Angels and The Holy Books In Islam
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The next fundamental belief is in what are called angels and jinn. Islam has a very complicated angelology. They have a very large system of what angels do and what they don’t do. Angels are beings that are created from pure light, and they are incapable of free will. They simply do God’s will. They’re pure beings who just do God’s will. That’s all they do. There’s archangels like the Archangel Gabriel. The Archangel Gabriel is the Messenger. He comes to all the prophets, and he speaks the words of God to profits like Mohammed. So they are created from pure light, and they cannot disobey God.
But then there’s another set of creatures called jinn. We get our word genie from this. Jinn actually predate Islam. It was an Arab belief in the idea of these very poltergeistery-kind of mischievous spirit creatures who were created from a smokeless fire. And they have the ability to obey God or disobey God just like us, but they’re very powerful spiritual beings. And most of them are mischievous. And most of them plan the ruin of mankind. They sort of hate humanity. In fact, in the Quran, there’s the story, Satan is actually a jinn, not an angel. It’s a bit of a debate about that, but Satan in Orthodox Islam is a jinn, and he hates that man was created, because God says pay homage and bow down to humanity, as I’ve created him. And Satan’s like, “No, I’m better than him. You created me from a smokeless fire. You created him from clay. Why should I bow down to him?”
And so he was cast out of God’s presence, and thereafter sought to ensnare mankind and bring them away from God. It’s somewhat similar to our story about the Fallen Angel, of course, but Islam shares it a little bit different. So there’s angels and there’s jinn. Then there’s the profits. Islam believes in a large number of profits. Muslims claim Islam teaches that there are 124,000 profits sent to the people of mankind. Everyone in the world got a prophet who, whether they’re in India, China, South America, it doesn’t matter where they were. They got a prophet who told them to worship the one God and submit to his will, and don’t follow other gods, 124,000. The Quran and Islam do not mention the 124,000 by name, just a few by name. Some may surprise you. Here are the profits that we actually thought… As a Muslim, I believed in, and I thought these are the prophets of God. These are the people who were special in God’s eyes: Adam, Noah, Abraham, Moses, Jesus, and Mohammad. Sort of the big six.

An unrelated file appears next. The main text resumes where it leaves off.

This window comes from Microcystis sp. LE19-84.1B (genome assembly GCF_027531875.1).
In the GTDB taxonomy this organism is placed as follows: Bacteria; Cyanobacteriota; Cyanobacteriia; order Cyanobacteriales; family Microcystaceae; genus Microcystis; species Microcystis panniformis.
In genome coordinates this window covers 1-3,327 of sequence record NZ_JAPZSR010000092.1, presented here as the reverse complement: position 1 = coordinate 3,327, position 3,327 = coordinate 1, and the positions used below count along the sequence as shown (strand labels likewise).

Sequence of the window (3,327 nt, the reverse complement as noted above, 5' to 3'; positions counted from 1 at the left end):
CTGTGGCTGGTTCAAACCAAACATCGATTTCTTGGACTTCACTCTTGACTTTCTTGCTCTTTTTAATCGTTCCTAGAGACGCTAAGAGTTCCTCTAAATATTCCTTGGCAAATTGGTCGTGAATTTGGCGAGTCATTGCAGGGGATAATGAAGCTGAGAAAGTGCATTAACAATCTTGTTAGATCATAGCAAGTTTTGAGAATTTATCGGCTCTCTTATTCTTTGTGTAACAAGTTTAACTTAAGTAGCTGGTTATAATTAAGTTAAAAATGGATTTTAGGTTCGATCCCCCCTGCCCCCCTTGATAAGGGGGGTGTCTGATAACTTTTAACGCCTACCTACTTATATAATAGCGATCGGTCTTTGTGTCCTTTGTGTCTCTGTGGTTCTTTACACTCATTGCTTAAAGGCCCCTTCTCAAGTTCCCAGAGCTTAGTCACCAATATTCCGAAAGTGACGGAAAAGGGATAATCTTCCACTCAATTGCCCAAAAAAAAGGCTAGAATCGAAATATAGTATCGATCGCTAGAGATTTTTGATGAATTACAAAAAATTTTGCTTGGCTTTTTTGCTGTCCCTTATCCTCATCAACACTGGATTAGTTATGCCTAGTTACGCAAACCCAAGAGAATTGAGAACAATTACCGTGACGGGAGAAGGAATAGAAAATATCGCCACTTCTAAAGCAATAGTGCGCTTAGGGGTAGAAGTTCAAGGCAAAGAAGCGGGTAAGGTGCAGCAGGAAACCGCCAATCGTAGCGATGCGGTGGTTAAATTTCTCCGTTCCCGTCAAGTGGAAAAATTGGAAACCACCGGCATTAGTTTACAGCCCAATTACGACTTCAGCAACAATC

Islam recognizes other people who were special, like Ishmael, and Isaac, and Job, and Jonah, and Joseph. The Quran has all these, or snippets of these stories in it about these prophets. John the Baptist is mentioned as well. So you have this going on. Now, what a Muslim considers to be a prophet, like Adam’s a prophet in Islam. Now he’s not a profit in terms of having the office of a prophet in Christianity, but what a Muslim means by prophet is, someone who speaks directly with God, and then speaks to others about him, or at least speaks in a mediated sense, because God does not condescend to speak to humanity. So he always sends an archangel to be his messenger for him to humanity. So none of the profits actually spoke to God directly. They spoke for God through an angel. That’s what the profits are.
So these profits are pretty important. Now they believe in Jesus as a prophet, but they don’t believe him as anything more than that. He is a profit and that’s it. He’s not divine. The Son of God is not the Messiah, although the Quran calls him al-Masih. Al-Masih means the messiah, but what they mean by that is something totally different. In fact, there really isn’t a definitive meaning for what messiah actually means in Islam. He’s just called Isa, al-Masih, Jesus the Messiah. What that means? They don’t know. But they know that he’s called that in Christianity, so in order to gain Christian converts, I think, Islam actually recognized him as the Messiah. If you ask the Muslim, what does Messiah mean? They have no idea. He was a warner. He was a monotheist, according to Islam, who believed in Allah, and he foretold Mohammed’s coming, and he said, “No, I’m not God. And there is no Trinity.” And he didn’t die on the cross for our sins. He just told us how to get to Heaven by following God’s rules.